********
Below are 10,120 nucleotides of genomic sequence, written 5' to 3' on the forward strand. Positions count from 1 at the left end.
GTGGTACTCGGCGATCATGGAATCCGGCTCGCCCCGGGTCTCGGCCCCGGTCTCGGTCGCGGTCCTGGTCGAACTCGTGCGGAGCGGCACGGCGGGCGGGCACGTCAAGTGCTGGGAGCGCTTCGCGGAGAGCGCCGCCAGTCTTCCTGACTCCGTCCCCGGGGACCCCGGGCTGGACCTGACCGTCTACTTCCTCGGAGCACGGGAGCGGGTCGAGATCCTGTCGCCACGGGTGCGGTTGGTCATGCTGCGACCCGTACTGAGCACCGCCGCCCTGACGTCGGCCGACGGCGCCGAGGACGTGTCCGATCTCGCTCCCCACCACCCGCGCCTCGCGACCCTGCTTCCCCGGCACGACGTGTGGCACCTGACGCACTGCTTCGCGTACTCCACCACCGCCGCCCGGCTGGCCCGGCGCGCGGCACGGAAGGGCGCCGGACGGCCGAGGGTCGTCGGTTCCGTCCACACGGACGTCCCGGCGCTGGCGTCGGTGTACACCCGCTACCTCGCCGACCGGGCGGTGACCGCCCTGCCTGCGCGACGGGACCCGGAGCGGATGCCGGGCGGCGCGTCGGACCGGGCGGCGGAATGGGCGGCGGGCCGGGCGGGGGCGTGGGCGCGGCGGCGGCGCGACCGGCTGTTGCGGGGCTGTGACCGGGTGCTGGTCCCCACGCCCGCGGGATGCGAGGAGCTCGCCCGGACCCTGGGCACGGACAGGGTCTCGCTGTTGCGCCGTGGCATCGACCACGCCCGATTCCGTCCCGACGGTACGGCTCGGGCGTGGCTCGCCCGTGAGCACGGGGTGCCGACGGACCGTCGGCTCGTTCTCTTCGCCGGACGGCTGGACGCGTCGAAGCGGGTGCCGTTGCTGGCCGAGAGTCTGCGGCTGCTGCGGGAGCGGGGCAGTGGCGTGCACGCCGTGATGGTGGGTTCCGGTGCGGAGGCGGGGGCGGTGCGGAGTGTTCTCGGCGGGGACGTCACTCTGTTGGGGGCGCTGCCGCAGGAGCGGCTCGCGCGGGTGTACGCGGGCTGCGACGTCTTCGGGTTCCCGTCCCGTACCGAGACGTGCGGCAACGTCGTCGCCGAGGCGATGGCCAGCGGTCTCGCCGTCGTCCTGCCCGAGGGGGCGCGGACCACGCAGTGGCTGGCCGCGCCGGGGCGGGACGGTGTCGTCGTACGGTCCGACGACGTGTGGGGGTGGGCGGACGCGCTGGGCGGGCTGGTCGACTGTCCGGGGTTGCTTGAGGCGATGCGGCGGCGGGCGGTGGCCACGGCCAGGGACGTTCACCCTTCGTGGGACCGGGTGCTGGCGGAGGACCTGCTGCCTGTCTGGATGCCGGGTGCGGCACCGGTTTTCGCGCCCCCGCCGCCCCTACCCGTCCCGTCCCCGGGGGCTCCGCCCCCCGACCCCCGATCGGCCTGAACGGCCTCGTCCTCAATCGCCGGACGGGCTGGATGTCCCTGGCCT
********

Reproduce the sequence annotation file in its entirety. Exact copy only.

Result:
Below are 10,120 nucleotides of genomic sequence, written 5' to 3' on the forward strand. Positions count from 1 at the left end.
GTGGTACTCGGCGATCATGGAATCCGGCTCGCCCCGGGTCTCGGCCCCGGTCTCGGTCGCGGTCCTGGTCGAACTCGTGCGGAGCGGCACGGCGGGCGGGCACGTCAAGTGCTGGGAGCGCTTCGCGGAGAGCGCCGCCAGTCTTCCTGACTCCGTCCCCGGGGACCCCGGGCTGGACCTGACCGTCTACTTCCTCGGAGCACGGGAGCGGGTCGAGATCCTGTCGCCACGGGTGCGGTTGGTCATGCTGCGACCCGTACTGAGCACCGCCGCCCTGACGTCGGCCGACGGCGCCGAGGACGTGTCCGATCTCGCTCCCCACCACCCGCGCCTCGCGACCCTGCTTCCCCGGCACGACGTGTGGCACCTGACGCACTGCTTCGCGTACTCCACCACCGCCGCCCGGCTGGCCCGGCGCGCGGCACGGAAGGGCGCCGGACGGCCGAGGGTCGTCGGTTCCGTCCACACGGACGTCCCGGCGCTGGCGTCGGTGTACACCCGCTACCTCGCCGACCGGGCGGTGACCGCCCTGCCTGCGCGACGGGACCCGGAGCGGATGCCGGGCGGCGCGTCGGACCGGGCGGCGGAATGGGCGGCGGGCCGGGCGGGGGCGTGGGCGCGGCGGCGGCGCGACCGGCTGTTGCGGGGCTGTGACCGGGTGCTGGTCCCCACGCCCGCGGGATGCGAGGAGCTCGCCCGGACCCTGGGCACGGACAGGGTCTCGCTGTTGCGCCGTGGCATCGACCACGCCCGATTCCGTCCCGACGGTACGGCTCGGGCGTGGCTCGCCCGTGAGCACGGGGTGCCGACGGACCGTCGGCTCGTTCTCTTCGCCGGACGGCTGGACGCGTCGAAGCGGGTGCCGTTGCTGGCCGAGAGTCTGCGGCTGCTGCGGGAGCGGGGCAGTGGCGTGCACGCCGTGATGGTGGGTTCCGGTGCGGAGGCGGGGGCGGTGCGGAGTGTTCTCGGCGGGGACGTCACTCTGTTGGGGGCGCTGCCGCAGGAGCGGCTCGCGCGGGTGTACGCGGGCTGCGACGTCTTCGGGTTCCCGTCCCGTACCGAGACGTGCGGCAACGTCGTCGCCGAGGCGATGGCCAGCGGTCTCGCCGTCGTCCTGCCCGAGGGGGCGCGGACCACGCAGTGGCTGGCCGCGCCGGGGCGGGACGGTGTCGTCGTACGGTCCGACGACGTGTGGGGGTGGGCGGACGCGCTGGGCGGGCTGGTCGACTGTCCGGGGTTGCTTGAGGCGATGCGGCGGCGGGCGGTGGCCACGGCCAGGGACGTTCACCCTTCGTGGGACCGGGTGCTGGCGGAGGACCTGCTGCCTGTCTGGATGCCGGGTGCGGCACCGGTTTTCGCGCCCCCGCCGCCCCTACCCGTCCCGTCCCCGGGGGCTCCGCCCCCCGACCCCCGATCGGCCTGAACGGCCTCGTCCTCAATCGCCGGACGGGCTGGATGTCCCTGGCCT